Jeremy Morris                                                            Contribute TODAY!
             VICE PRESIDENT — Wheeling
                   Phyllis Baxter
                 TREASURER — Elkins
                   Christy Bailey
                SECRETARY — Beckley
               Board Members
        Carol Appenzellar – Martinsburgrg
           Henry Battle – Charleston
            Ted Boggess – Princeton
          Liza Caldwell – Huntington
         Terri Cutright – Morgantown
              Mike Gioulis – Sutton
            Cris Green – Clarksburg
         Elizabeth Hulett – Hedgesville
           Paul Lindquist – Lewisburg
         Michael Mills – Morgantown
       Barbara Rasmussen – Morgantown  wn                         Annual Memberships:
          Susie Salisbury – Charleston                              Individual – $25
              Duke Talbott – Elkins                                   Family – $40
                                                                   Professional – $50
                   Ex Officio                                       Benefactor – $100
         Bob Beanblossom — WVDNR    R
          Susan Pierce — WV SHPO                               Call 304-345-6005 for credit
                                                              card payment, or to learn about
        Monica Miller — Main Street WV
                                                              other ways you can contribute.
              Nell Ziehl — NTHP

       Karen Carper – Executive Director
                                                                                                            New VISTA
       Martha Ballman – WVCHD Program Coordinator
       Connie McColley – MI/GI WV Program Specialist
                                                                                                            Provides Expert
       Lynn Stasick – Field Representative                                                                  Assistance
       Yosif Simiryan – AmeriCorps VISTA                                                                         AmeriCorps VISTA member Yosif
                                                                                                              Simiryan joined PAWV Aug. 31 and will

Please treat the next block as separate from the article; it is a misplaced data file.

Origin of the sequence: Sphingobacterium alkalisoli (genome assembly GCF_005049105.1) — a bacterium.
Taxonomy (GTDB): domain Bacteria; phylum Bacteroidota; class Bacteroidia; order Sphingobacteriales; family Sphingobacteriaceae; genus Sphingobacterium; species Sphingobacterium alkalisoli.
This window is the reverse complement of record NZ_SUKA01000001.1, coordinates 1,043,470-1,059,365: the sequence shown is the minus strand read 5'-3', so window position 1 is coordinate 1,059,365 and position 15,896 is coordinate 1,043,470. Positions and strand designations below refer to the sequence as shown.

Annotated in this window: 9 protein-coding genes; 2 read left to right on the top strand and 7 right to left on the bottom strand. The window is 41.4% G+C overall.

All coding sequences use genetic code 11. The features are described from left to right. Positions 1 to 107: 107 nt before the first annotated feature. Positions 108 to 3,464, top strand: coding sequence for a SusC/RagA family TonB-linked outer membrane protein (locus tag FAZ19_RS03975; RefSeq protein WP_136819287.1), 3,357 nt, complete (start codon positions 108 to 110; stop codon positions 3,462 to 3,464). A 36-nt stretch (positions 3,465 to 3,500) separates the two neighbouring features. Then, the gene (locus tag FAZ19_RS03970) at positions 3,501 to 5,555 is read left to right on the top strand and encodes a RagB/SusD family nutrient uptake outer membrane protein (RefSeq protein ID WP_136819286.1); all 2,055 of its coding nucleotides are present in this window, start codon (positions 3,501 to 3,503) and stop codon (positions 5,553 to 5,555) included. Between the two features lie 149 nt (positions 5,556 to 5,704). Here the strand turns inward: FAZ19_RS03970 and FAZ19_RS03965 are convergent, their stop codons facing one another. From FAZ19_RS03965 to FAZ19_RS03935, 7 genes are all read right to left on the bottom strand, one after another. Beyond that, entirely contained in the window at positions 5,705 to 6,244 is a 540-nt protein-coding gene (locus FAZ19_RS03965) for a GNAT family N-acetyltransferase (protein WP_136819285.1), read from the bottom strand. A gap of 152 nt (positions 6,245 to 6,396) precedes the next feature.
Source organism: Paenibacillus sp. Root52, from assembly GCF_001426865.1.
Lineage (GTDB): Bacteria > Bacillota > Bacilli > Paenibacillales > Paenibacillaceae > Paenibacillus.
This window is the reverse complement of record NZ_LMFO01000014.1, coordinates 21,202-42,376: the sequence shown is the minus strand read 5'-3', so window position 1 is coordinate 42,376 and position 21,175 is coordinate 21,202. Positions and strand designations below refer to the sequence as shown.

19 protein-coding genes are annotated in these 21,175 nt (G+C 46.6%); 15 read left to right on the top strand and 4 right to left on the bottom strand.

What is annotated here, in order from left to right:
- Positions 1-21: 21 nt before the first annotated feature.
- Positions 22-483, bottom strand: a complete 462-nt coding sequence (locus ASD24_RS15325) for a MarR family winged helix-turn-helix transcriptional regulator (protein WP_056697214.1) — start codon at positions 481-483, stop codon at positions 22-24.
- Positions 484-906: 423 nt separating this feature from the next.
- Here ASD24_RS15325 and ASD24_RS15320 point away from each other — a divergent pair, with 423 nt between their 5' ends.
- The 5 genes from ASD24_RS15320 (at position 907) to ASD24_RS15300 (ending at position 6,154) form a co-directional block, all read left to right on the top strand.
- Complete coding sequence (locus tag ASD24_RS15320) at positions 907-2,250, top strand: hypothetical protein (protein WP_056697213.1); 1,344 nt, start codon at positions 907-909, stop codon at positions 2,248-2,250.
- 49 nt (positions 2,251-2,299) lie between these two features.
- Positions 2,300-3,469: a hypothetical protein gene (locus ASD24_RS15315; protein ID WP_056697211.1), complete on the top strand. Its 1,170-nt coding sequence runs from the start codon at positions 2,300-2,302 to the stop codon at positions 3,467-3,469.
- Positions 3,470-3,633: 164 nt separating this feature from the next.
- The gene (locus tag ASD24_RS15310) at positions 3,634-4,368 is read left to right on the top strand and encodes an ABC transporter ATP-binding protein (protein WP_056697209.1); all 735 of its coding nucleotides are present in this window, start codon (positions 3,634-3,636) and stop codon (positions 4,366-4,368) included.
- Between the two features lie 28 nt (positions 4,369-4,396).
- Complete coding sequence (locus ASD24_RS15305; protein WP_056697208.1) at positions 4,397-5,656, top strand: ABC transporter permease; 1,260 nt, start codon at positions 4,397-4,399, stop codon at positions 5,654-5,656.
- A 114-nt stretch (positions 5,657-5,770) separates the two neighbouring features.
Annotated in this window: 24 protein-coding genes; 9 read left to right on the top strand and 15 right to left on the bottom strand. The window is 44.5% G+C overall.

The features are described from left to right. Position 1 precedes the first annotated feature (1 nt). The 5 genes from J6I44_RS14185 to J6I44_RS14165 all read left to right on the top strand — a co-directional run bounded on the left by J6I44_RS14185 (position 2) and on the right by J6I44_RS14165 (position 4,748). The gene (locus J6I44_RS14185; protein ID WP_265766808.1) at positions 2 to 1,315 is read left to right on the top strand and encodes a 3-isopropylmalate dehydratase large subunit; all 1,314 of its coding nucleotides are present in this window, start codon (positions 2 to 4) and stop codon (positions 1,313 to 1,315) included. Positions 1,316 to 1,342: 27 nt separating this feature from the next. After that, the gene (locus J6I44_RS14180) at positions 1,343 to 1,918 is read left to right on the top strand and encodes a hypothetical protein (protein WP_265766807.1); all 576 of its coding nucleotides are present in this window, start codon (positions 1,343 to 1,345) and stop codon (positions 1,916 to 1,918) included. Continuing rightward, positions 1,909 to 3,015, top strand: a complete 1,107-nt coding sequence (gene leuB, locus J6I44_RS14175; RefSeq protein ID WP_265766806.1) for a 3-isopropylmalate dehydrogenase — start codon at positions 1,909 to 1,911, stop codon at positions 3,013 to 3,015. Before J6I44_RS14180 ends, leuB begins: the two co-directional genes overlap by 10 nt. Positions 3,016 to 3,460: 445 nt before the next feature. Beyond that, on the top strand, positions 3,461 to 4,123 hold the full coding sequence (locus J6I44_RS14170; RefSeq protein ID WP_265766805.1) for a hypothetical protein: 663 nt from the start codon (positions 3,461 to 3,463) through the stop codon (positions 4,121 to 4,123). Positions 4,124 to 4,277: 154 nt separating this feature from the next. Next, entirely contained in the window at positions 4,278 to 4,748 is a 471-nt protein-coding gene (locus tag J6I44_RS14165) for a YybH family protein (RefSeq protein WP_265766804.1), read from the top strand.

business was involved in restoration, stabilization, and maintenance                                          remain for a one-year term of service.
projects at historic properties as well as retrofitting buildings for                                           During that time he will work to improve
handicapped accessibility post 1991.                                                     Simiryan              organizational outreach with an updated
   Chosen as a West Virginia University Ronald E. McNair Post-                database and online communication system, including a new online
Baccalaureate Scholar in 2001, Stasick completed a master’s degree            version of Preservation News. He will also apply his technical skills to
in public history and received a state certificate in cultural resource        increase efficiency at the PAWV office.
management in 2006. Both programs required considerable field                     Born in Moldova in the former Soviet Union, Simiryan immigrated
work. Hired by the McNair Scholars Program later that year as a Ph.D.         with his family to the United States as a refugee in pursuit of freedom
graduate assistant, Stasick has successfully completed the necessary          of speech and religious expression. He earned a Masters degree in
doctoral course work in Appalachian studies at WVU and has begun              Electrical Engineering/Computer Science from Novosibirsk University,
reading for the comprehensive examinations.                                   Siberia and has worked as a computer programmer, data-base